Can I Wear Orthotics for Forefoot Running?

Orthotics for runners are typically designed with a heel strike landing in mind. Most orthotics are designed to restrict rearfoot movements during the early mid-stance and the mid-stance phase in heel strike running.

But can a forefoot runner wear the same orthotics designed for heel strikers? Are there orthotics for forefoot running? The answer is no, and no.

Problem with orthotics for forefoot running
Different rearfoot movements in forefoot running may cause orthotic intervention to be a contraindication.

Can I Wear Orthotics for Forefoot Running?

The answer is no, because forefoot runners have different rearfoot mechanics at touchdown and in early mid-stance than heel strike runners. In general, orthotics are not designed to control rearfoot movement at touchdown. Why?

Because in heel strike running, the heel contacts the ground first, and is assumed to be more stable compared to mid-stance where most rearfoot movements occur.

Forefoot runners on the other hand, contact the ground with greater inversion resulting in greater eversion excursion and eversion velocities -these are normal components of forefoot strike mechanics.

The main concern is orthotics would restrict the natural rearfoot movements associated with a forefoot strike.

Even more telling, a study by Stackhouse et al., (2004) cautioned that in forefoot running, the heel contacts the ground during mid-stance, but not in early mid-stance when orthotics are purported to provide rearfoot control.

Therefore, in forefoot running, orthotics could be harmful because they may restrict the natural rearfoot movements important for influencing pronation of the subtalar joint, internal tibial rotation, knee motion, and knee flexion.

Since humans evolved to run with a forefoot strike, the body has built-in mechanisms to alleviate leg pain, one of these mechanisms being specific rearfoot movements. We already have our own anatomically controlling tactics, we managed just fine to run without orthotics for millions of years.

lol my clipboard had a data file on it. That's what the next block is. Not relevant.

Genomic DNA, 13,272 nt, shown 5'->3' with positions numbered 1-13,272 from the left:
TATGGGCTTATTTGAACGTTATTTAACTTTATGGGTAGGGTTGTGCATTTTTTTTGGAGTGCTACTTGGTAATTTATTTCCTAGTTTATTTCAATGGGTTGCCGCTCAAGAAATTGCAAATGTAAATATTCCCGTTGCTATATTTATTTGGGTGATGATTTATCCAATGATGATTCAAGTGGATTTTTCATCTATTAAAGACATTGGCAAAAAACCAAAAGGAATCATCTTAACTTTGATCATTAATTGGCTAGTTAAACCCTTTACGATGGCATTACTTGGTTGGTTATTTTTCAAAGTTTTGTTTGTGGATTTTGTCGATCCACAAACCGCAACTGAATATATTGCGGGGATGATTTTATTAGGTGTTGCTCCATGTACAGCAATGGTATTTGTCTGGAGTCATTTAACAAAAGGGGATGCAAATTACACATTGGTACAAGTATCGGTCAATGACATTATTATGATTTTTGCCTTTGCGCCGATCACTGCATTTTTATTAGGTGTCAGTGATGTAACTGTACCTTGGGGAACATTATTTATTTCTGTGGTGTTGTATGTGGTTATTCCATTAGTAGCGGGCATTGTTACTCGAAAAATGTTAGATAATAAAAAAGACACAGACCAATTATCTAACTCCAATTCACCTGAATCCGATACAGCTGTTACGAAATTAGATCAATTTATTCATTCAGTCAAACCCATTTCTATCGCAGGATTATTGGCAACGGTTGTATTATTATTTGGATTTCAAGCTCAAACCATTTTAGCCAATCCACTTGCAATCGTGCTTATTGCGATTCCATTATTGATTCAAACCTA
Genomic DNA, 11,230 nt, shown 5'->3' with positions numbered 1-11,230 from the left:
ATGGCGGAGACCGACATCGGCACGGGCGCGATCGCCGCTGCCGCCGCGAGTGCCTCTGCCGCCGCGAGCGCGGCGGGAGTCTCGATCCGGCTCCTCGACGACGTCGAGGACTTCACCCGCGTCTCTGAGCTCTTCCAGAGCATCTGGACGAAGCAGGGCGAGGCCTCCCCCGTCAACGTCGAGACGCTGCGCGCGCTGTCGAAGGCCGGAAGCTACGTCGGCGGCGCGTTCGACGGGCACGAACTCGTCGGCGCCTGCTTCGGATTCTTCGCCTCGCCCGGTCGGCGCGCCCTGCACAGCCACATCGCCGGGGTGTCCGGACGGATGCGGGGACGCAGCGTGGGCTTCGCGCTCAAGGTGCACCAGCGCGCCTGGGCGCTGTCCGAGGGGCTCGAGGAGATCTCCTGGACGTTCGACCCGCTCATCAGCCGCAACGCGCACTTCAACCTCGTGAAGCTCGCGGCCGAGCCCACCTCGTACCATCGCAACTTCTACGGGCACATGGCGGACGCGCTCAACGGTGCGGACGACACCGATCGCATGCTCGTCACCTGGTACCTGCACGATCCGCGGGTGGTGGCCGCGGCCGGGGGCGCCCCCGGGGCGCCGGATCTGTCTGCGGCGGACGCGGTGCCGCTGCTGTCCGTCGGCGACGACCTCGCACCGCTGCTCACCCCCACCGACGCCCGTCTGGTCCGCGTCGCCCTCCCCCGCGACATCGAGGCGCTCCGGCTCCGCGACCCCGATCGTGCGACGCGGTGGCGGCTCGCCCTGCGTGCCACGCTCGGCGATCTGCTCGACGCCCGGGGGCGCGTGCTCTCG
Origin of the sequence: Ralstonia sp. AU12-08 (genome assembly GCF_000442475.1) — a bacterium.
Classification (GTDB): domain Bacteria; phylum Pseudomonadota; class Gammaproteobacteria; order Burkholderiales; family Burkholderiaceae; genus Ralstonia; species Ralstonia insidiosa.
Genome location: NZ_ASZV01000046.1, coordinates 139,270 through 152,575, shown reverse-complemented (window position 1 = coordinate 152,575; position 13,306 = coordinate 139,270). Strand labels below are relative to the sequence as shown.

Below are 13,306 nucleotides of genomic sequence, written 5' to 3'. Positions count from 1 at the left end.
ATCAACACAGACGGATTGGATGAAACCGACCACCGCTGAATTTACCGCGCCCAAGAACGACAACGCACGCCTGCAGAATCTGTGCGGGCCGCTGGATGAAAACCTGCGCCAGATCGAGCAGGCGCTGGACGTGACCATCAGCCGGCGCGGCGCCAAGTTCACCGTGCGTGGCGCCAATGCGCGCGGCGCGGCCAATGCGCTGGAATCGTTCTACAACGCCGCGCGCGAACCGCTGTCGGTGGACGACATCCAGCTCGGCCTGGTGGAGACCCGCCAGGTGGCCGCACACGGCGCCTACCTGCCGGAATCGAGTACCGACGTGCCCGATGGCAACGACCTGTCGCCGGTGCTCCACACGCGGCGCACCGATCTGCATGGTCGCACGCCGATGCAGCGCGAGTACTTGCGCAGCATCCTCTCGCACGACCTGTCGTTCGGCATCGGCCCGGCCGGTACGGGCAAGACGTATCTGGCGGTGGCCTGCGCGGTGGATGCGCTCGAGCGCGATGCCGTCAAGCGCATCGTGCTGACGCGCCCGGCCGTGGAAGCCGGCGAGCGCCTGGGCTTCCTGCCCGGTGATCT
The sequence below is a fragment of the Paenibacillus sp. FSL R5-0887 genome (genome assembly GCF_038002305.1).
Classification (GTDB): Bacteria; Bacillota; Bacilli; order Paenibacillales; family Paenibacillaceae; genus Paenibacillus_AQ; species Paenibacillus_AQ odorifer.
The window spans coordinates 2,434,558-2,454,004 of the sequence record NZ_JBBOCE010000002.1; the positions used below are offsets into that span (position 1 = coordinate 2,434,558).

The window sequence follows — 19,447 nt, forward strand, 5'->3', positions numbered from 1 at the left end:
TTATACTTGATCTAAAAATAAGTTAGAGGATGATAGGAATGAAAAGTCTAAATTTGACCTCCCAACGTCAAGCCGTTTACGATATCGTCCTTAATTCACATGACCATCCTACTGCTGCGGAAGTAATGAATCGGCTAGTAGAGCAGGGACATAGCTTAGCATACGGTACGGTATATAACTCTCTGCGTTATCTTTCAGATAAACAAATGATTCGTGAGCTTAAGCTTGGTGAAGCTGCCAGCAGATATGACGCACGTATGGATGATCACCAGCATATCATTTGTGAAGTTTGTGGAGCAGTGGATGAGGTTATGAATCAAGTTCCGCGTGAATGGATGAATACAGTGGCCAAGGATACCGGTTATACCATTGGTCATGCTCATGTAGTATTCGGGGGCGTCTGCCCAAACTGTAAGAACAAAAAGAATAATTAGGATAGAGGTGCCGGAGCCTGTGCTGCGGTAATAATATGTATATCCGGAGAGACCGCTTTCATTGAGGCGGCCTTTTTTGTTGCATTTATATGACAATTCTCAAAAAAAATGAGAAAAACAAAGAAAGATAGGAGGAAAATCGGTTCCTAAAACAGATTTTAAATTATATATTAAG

Another reason forefoot runners should avoid orthotics is because no studies have assessed the effect of orthotics on knee kinematics in forefoot running. Therefore, it is highly possible that orthotics powerfully influence knee kinematics in a negative way when a forefoot strike is utilized.

This is very clear evidence that orthotics manipulate foot mechanics that undermines a forefoot runner’s ability to run properly and safely. Besides, how much control can a thin piece of foam or rubber unleash?

More From Run Forefoot:


McClay, I and Manal, K. Lower extremity kinematic comparisons between forefoot and rearfoot strikers. In: conference proceedings: 19th annual meeting of the ASD, Stanford, CA, pp. 211-12.

Stakehouse, CL., Davis, IM and Hamill, J. Orthotic intervention in forefoot and rearfoot strike running patterns. Clin Biomech, 2004; 19:64-70.

Bretta Riches

"I believe the forefoot strike is the engine of endurance running..."

BSc Neurobiology; MSc Biomechanics candidate, ultra minimalist runner & founder of RunForefoot. I was a heel striker, always injured. I was inspired by the great Tirunesh Dibaba to try forefoot running. Now, I'm injury free. This is why I launched Run Forefoot, to advocate the health & performance benefits of forefoot running and to raise awareness on the dangers of heel striking, because the world needs to know.
Bretta Riches

P.S. Don't forget to check out the Run Forefoot Facebook Page, it's a terrific place to ask questions about forefoot running, barefoot running and injury. I'm always happy to help!

1 Comment

  1. Am I the only one that is so freaking frustrated with the “science” of running mechanic. I read many “studies” and talk to many “professionals”, I used this term loosely, they contradict each other and each side thinks the other side is a bunch of nutbars. As a flatfooted forefoot runner with injury, I want to put these “professional” in a courtroom with each other.

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